From Wall Street to Fashion Avenue

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She ruled the rough roads of Wall Street and by the time she reached 30 years old, she served as the first female vice president of Merrill Lynch. But in 1977, Josie Natori left the business suits behind for her turn on Fashion Avenue.

Natori arrived in America in 1964, studying economics at Manhattanville College. From there her degree took her to Bache Securities, and later to Merrill Lynch. Unfulfilled, she courageously decided to invest $150,000 into the launch of the Asian-inspired lingerie design firm, Natori Co. Identifying that entrepreneurship runs in her family—her father founded F.F. Cruz & Co., a construction and engineering company—Natori originally began producing her line in the Philippines, and refused to heed the advice of starting out small. She sold her products to the best of the best in luxury retail, including Saks Fifth Avenue and Neiman Marcus. In 1979, she moved her production factory to its current location in Pasig, just outside of Manila, where she employees more than 300 workers.

Today, those in the know estimate that the family-held company could be reaching the $100 million mark in annual sales. Products include silk embroidered kimonos that can cost $2,700 and the fall launch of her first fragrance. Recently the New York Post caught up with the divine designer about the renovations projects in her East 62nd Street co-op building. “The doorman used to play with my son when he was a baby,” Natori, who has been living there since 1975, told the Post. “And now he’s playing with my grandson. We even have the same super all these years. It’s like a family.”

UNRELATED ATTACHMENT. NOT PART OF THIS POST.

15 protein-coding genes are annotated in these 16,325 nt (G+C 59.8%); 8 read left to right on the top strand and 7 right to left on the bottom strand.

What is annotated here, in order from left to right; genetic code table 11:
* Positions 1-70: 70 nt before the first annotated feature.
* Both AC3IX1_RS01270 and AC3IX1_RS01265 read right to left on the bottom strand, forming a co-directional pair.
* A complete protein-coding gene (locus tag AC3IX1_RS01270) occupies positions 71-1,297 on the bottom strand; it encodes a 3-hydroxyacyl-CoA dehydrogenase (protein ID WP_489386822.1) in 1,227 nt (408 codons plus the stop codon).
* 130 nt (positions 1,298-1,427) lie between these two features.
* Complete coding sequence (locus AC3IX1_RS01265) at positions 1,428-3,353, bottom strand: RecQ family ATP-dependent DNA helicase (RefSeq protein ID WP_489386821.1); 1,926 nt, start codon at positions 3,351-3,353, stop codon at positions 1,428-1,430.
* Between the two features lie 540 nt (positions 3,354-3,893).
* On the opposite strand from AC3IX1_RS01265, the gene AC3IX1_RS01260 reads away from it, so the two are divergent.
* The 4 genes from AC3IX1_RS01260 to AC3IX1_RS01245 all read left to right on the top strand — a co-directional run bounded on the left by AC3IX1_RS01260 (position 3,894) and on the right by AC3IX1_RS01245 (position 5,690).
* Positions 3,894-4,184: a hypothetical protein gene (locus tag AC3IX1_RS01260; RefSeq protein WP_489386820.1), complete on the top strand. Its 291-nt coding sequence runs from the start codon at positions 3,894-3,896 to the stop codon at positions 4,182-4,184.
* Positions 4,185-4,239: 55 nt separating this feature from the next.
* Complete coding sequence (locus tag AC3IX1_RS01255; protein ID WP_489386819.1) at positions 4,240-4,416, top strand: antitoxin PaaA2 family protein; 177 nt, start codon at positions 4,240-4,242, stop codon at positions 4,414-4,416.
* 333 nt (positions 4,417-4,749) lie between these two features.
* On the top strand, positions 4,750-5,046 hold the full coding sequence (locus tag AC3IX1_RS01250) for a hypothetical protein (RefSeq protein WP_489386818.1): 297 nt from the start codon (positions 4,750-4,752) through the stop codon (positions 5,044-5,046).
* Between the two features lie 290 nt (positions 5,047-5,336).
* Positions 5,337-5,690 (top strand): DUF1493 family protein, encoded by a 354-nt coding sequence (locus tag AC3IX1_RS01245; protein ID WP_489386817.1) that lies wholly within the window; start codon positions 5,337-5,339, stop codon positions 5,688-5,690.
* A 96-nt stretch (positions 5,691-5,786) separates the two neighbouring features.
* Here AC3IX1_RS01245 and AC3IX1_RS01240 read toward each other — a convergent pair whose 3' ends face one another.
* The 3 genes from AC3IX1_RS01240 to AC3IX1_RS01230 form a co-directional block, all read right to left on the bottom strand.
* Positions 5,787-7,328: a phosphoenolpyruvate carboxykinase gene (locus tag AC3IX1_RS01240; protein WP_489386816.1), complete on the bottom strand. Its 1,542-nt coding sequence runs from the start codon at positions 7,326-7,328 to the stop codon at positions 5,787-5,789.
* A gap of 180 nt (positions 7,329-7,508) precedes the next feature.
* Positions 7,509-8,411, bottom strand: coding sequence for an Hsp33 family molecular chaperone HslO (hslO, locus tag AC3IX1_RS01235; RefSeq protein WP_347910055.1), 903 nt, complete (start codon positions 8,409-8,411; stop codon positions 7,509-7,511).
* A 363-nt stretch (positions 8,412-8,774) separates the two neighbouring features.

As far as the design and floorplan, the Post reports that “Of the 20 rooms between the original units, Natori and her architect/interior designer, Calvin Tsao, cut the number to 11 and greatly enlarged them. The 5,000 square feet of space now features two large bedrooms (there had initially been six), five bathrooms, two kitchens (one just for the family, the other for entertaining), a living room, a family room, a dining room, a den for Natori’s husband and a music room for her.

Insider Scoop

The Post reports that Natori’s favorite things about her New York apartment are:

● A 14th-century tapestry with rows of tiny Buddhas sewn in 14-karat gold

● The music room

● A lacquered wooden Buddha that Natori found in Vietnam

● A photo of Cruz (her maiden name) Kai Natori, her grandson

● Small sculptures from the T’ang dynasty (left); they are soldiers that guard the deceased

● A Calvin Tsao-designed bronze desk

● Her closet: a full room with shelves of shoes


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